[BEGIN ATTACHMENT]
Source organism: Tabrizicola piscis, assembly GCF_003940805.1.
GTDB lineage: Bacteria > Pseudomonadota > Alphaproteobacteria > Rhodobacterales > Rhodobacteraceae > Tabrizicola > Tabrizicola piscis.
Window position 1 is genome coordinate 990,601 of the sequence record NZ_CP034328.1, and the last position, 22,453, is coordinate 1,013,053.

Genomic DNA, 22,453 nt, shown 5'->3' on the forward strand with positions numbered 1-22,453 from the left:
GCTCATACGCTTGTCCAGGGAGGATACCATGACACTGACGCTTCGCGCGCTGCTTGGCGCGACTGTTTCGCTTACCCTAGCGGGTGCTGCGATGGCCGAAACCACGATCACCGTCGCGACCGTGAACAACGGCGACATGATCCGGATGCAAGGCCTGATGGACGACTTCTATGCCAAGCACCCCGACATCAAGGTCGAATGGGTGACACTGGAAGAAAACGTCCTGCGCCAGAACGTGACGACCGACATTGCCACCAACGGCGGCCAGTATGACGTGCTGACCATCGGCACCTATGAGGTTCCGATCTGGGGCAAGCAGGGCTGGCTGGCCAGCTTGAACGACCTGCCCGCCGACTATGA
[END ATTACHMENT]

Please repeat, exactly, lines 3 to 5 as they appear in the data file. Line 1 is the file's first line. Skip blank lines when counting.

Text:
Window position 1 is genome coordinate 990,601 of the sequence record NZ_CP034328.1, and the last position, 22,453, is coordinate 1,013,053.

Genomic DNA, 22,453 nt, shown 5'->3' on the forward strand with positions numbered 1-22,453 from the left:
GCTCATACGCTTGTCCAGGGAGGATACCATGACACTGACGCTTCGCGCGCTGCTTGGCGCGACTGTTTCGCTTACCCTAGCGGGTGCTGCGATGGCCGAAACCACGATCACCGTCGCGACCGTGAACAACGGCGACATGATCCGGATGCAAGGCCTGATGGACGACTTCTATGCCAAGCACCCCGACATCAAGGTCGAATGGGTGACACTGGAAGAAAACGTCCTGCGCCAGAACGTGACGACCGACATTGCCACCAACGGCGGCCAGTATGACGTGCTGACCATCGGCACCTATGAGGTTCCGATCTGGGGCAAGCAGGGCTGGCTGGCCAGCTTGAACGACCTGCCCGCCGACTATGA